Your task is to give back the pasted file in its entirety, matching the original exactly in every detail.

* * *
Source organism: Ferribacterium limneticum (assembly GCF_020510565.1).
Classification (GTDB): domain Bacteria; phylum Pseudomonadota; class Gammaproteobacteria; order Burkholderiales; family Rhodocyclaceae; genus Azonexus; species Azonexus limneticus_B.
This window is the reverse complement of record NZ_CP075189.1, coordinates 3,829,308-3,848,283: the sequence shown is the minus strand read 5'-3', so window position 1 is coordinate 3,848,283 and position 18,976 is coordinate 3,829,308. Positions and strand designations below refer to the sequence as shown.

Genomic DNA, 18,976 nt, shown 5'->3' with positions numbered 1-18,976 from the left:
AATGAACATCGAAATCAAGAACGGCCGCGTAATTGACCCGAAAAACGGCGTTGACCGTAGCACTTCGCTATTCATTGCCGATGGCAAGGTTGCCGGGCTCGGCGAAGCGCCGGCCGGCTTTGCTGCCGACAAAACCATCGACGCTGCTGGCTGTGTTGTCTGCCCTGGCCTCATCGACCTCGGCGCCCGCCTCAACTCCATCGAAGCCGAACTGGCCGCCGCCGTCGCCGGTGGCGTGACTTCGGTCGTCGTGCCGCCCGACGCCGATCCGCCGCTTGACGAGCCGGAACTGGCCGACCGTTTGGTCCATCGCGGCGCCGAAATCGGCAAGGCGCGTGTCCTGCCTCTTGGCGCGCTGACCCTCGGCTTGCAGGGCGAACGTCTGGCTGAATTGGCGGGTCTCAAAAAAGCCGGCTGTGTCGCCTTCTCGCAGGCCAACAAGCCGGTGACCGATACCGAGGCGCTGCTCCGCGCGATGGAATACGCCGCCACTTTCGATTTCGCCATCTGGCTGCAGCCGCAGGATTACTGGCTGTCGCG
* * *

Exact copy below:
Source organism: Ferribacterium limneticum (assembly GCF_020510565.1).
Classification (GTDB): domain Bacteria; phylum Pseudomonadota; class Gammaproteobacteria; order Burkholderiales; family Rhodocyclaceae; genus Azonexus; species Azonexus limneticus_B.
This window is the reverse complement of record NZ_CP075189.1, coordinates 3,829,308-3,848,283: the sequence shown is the minus strand read 5'-3', so window position 1 is coordinate 3,848,283 and position 18,976 is coordinate 3,829,308. Positions and strand designations below refer to the sequence as shown.

Genomic DNA, 18,976 nt, shown 5'->3' with positions numbered 1-18,976 from the left:
AATGAACATCGAAATCAAGAACGGCCGCGTAATTGACCCGAAAAACGGCGTTGACCGTAGCACTTCGCTATTCATTGCCGATGGCAAGGTTGCCGGGCTCGGCGAAGCGCCGGCCGGCTTTGCTGCCGACAAAACCATCGACGCTGCTGGCTGTGTTGTCTGCCCTGGCCTCATCGACCTCGGCGCCCGCCTCAACTCCATCGAAGCCGAACTGGCCGCCGCCGTCGCCGGTGGCGTGACTTCGGTCGTCGTGCCGCCCGACGCCGATCCGCCGCTTGACGAGCCGGAACTGGCCGACCGTTTGGTCCATCGCGGCGCCGAAATCGGCAAGGCGCGTGTCCTGCCTCTTGGCGCGCTGACCCTCGGCTTGCAGGGCGAACGTCTGGCTGAATTGGCGGGTCTCAAAAAAGCCGGCTGTGTCGCCTTCTCGCAGGCCAACAAGCCGGTGACCGATACCGAGGCGCTGCTCCGCGCGATGGAATACGCCGCCACTTTCGATTTCGCCATCTGGCTGCAGCCGCAGGATTACTGGCTGTCGCG